When looking at three groups of patients—those with schizophrenia, patients with other psychotic disorders, and patients with nonpsychotic disorders—the authors found that patients with schizophrenia show worse outcomes than other psychotic patients. In recent years, there has been speculation over whether patients with schizophrenia who respond to antipsychotic medications show relatively favorable or unfavorable outcomes over time. This study showed that, for individual patients with schizophrenia, the pattern of psychopathology and the level of functioning over time are related to previous psychopathology. It therefore suggests that preventing poor functioning at any given time for an individual with schizophrenia could be integral to preventing poor functioning in the future.


The authors studied 276 young, early-phase patients longitudinally, beginning at the acute phase and continuing through followups at roughly two years, four and a half years, and seven and a half years. Seventy-four of the patients were schizophrenic, 74 had other psychotic disorders, and 128 suffered from nonpsychotic mental illnesses. Patients were evaluated initially and at each successive followup for overall functioning; psychotic, anxiety, and affective symptoms; work and social functioning; potential rehospitalization; and medications.

The authors found that patients with schizophrenia functioned significantly more poorly than patients with other psychotic disorders at each of the three followups. The combined group of nonpsychotic and “other psychotic” patients tended to show improvement in overall outcome following the index hospitalization; in contrast, patients with schizophrenia showed more consistent psychopathology and evidence of psychotic symptoms, and had been rehospitalized significantly more frequently at each of the followups than the other patient groups. Although 32% of the schizophrenic sample showed a complete remission at one of the followups, less than 5% had a complete remission at all three of the followups. In contrast, at each followup after the first, more of the other psychotic patients had evidence of a complete remission than those who had uniformly poor outcomes.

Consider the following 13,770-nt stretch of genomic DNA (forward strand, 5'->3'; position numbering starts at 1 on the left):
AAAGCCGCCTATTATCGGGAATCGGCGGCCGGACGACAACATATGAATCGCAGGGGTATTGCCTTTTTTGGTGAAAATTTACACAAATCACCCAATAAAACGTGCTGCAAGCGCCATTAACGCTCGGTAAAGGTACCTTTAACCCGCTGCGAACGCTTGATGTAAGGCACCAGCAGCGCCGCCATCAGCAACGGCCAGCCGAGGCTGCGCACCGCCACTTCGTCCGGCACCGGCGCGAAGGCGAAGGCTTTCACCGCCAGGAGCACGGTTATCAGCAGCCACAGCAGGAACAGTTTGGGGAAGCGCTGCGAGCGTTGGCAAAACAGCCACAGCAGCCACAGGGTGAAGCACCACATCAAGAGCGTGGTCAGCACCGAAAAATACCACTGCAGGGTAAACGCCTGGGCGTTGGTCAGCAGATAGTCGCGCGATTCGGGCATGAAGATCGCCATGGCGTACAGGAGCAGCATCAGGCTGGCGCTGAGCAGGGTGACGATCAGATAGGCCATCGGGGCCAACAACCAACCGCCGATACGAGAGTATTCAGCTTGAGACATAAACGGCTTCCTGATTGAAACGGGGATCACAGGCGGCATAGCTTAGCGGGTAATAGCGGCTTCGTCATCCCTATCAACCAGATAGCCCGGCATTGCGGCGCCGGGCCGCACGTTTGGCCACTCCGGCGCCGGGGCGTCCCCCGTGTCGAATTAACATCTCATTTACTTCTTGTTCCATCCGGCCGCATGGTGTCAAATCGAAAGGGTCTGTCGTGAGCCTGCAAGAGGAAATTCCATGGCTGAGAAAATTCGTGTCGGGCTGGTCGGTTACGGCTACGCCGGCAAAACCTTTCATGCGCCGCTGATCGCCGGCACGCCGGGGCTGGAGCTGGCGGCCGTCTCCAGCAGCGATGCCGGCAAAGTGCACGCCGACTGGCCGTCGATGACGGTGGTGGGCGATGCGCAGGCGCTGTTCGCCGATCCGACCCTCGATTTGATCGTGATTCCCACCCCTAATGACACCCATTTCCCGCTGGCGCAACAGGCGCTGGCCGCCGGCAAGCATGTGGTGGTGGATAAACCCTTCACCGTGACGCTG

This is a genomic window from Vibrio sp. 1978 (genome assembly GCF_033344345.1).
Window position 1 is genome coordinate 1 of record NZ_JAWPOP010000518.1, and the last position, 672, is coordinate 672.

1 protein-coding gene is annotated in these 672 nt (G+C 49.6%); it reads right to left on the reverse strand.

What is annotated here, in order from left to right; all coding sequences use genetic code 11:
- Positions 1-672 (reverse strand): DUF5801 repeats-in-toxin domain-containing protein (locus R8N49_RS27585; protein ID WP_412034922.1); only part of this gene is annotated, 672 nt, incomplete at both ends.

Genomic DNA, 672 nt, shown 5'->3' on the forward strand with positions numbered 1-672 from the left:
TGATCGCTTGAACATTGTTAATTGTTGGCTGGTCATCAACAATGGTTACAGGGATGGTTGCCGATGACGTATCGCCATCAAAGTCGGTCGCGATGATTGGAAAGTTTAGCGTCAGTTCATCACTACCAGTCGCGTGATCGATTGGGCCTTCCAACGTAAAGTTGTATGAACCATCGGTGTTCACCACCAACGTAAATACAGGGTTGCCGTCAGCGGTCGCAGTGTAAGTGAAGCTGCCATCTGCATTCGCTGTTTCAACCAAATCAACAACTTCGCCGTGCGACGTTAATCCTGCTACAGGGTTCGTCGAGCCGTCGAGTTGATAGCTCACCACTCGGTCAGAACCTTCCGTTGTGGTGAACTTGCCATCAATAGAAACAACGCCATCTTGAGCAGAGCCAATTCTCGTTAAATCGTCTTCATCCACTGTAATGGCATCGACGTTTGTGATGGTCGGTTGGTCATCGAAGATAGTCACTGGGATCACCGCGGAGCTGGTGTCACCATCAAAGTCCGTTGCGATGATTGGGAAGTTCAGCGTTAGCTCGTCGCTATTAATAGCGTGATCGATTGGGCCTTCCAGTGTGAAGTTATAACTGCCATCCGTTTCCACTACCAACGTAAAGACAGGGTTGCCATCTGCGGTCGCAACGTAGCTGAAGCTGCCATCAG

Furthermore, schizophrenia patients deemed to be doing poorly at the initial evaluation showed significantly slower recovery at each followup than the other psychotic patients who had been doing poorly early on. There was a similar tendency for both schizophrenic and other psychotic patients with good functioning at one followup to show good functioning at the next followup. Schizophrenics also had the poorest outcome in terms of work functioning, although their social functioning was comparable to both the other patient groups. These results suggest that, during the early course of the illness, patients with schizophrenia still show relatively poor outcomes when compared with other mentally ill patients. Although a small number of them enter into complete remission, they tend to recover more slowly than other psychotic patients.

Research and treatment strategies in first-episode psychoses: the Pittsburgh experience.

Keshavan MS, Schooler NR, Sweeney JA, Haas GL, Pettegrew JW (1998). British Journal of Psychiatry 172 (Suppl 33): 60-65.


Studies of individuals with first-episode schizophrenia help avoid the confounding influences of chronicity, medication effects, and institutionalization on neurobiological alterations, as well as on the course of illness. In this study, baseline neurobiological evaluations of first-episode patients revealed structural and functional brain abnormalities consistent with a neurodevelopmental model of schizophrenia. The authors conclude that such changes probably take place prior to the onset of illness; however, because such changes occur progressively over time, early intervention may halt some of the expected changes.

Preliminary data also supported the value of risperidone as an antipsychotic medication for individuals suffering from their first episode of schizophrenia. Until now, atypical antipsychotic medications have been used for predominantly chronic patients.


The authors begin by reviewing the often confusing findings regarding whether there are changes in the brains of individuals with schizophrenia and, if such changes exist, they occur before or after the onset of the illness. The authors’ review of the literature concludes that such changes do exist, and that they probably occur prior to illness onset.